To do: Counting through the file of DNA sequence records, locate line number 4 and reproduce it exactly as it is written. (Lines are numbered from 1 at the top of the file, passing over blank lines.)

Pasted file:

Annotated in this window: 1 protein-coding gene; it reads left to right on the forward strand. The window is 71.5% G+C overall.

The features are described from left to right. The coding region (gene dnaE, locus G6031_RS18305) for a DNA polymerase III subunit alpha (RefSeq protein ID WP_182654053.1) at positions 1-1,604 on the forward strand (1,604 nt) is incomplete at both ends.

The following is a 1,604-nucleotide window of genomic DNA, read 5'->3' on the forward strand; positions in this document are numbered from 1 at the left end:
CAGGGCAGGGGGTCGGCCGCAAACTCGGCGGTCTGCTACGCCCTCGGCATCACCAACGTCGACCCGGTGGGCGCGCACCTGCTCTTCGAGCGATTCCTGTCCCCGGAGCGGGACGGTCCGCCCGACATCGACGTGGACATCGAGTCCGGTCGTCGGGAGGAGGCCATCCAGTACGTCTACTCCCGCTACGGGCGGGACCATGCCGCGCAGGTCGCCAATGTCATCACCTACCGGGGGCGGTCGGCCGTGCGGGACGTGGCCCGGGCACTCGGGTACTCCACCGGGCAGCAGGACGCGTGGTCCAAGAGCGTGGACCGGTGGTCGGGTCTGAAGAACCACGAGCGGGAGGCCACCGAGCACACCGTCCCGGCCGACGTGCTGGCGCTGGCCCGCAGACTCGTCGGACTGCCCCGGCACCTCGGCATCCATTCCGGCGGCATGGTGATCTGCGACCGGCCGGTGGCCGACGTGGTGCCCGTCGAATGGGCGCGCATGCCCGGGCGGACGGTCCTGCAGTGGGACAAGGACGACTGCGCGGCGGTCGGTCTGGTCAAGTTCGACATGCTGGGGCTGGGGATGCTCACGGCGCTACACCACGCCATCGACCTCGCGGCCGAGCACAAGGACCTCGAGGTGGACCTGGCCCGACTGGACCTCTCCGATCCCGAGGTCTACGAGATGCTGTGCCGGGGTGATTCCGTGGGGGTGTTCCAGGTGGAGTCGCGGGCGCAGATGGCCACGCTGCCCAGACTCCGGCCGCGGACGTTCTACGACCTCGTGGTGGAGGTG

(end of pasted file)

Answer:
CAGGGCAGGGGGTCGGCCGCAAACTCGGCGGTCTGCTACGCCCTCGGCATCACCAACGTCGACCCGGTGGGCGCGCACCTGCTCTTCGAGCGATTCCTGTCCCCGGAGCGGGACGGTCCGCCCGACATCGACGTGGACATCGAGTCCGGTCGTCGGGAGGAGGCCATCCAGTACGTCTACTCCCGCTACGGGCGGGACCATGCCGCGCAGGTCGCCAATGTCATCACCTACCGGGGGCGGTCGGCCGTGCGGGACGTGGCCCGGGCACTCGGGTACTCCACCGGGCAGCAGGACGCGTGGTCCAAGAGCGTGGACCGGTGGTCGGGTCTGAAGAACCACGAGCGGGAGGCCACCGAGCACACCGTCCCGGCCGACGTGCTGGCGCTGGCCCGCAGACTCGTCGGACTGCCCCGGCACCTCGGCATCCATTCCGGCGGCATGGTGATCTGCGACCGGCCGGTGGCCGACGTGGTGCCCGTCGAATGGGCGCGCATGCCCGGGCGGACGGTCCTGCAGTGGGACAAGGACGACTGCGCGGCGGTCGGTCTGGTCAAGTTCGACATGCTGGGGCTGGGGATGCTCACGGCGCTACACCACGCCATCGACCTCGCGGCCGAGCACAAGGACCTCGAGGTGGACCTGGCCCGACTGGACCTCTCCGATCCCGAGGTCTACGAGATGCTGTGCCGGGGTGATTCCGTGGGGGTGTTCCAGGTGGAGTCGCGGGCGCAGATGGCCACGCTGCCCAGACTCCGGCCGCGGACGTTCTACGACCTCGTGGTGGAGGTG